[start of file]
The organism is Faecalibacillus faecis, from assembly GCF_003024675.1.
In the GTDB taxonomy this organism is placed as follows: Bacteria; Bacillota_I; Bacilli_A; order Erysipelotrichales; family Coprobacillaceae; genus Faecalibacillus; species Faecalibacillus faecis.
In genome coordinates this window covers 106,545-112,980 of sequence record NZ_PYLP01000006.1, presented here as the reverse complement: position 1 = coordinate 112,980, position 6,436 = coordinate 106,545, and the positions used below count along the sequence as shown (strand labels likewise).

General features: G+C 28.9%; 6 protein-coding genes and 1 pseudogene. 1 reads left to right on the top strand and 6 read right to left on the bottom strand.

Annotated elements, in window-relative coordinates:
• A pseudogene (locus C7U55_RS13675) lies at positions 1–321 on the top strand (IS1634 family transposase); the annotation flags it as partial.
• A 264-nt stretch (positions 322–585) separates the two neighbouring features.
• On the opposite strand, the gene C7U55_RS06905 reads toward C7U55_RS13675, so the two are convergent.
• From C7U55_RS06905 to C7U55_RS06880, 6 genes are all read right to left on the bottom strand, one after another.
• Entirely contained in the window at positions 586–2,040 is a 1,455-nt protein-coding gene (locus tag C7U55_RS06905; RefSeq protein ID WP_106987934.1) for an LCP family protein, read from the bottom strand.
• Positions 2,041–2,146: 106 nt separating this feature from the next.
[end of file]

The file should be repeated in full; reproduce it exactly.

The organism is Faecalibacillus faecis, from assembly GCF_003024675.1.
In the GTDB taxonomy this organism is placed as follows: Bacteria; Bacillota_I; Bacilli_A; order Erysipelotrichales; family Coprobacillaceae; genus Faecalibacillus; species Faecalibacillus faecis.
In genome coordinates this window covers 106,545-112,980 of sequence record NZ_PYLP01000006.1, presented here as the reverse complement: position 1 = coordinate 112,980, position 6,436 = coordinate 106,545, and the positions used below count along the sequence as shown (strand labels likewise).

General features: G+C 28.9%; 6 protein-coding genes and 1 pseudogene. 1 reads left to right on the top strand and 6 read right to left on the bottom strand.

Annotated elements, in window-relative coordinates:
• A pseudogene (locus C7U55_RS13675) lies at positions 1–321 on the top strand (IS1634 family transposase); the annotation flags it as partial.
• A 264-nt stretch (positions 322–585) separates the two neighbouring features.
• On the opposite strand, the gene C7U55_RS06905 reads toward C7U55_RS13675, so the two are convergent.
• From C7U55_RS06905 to C7U55_RS06880, 6 genes are all read right to left on the bottom strand, one after another.
• Entirely contained in the window at positions 586–2,040 is a 1,455-nt protein-coding gene (locus tag C7U55_RS06905; RefSeq protein ID WP_106987934.1) for an LCP family protein, read from the bottom strand.
• Positions 2,041–2,146: 106 nt separating this feature from the next.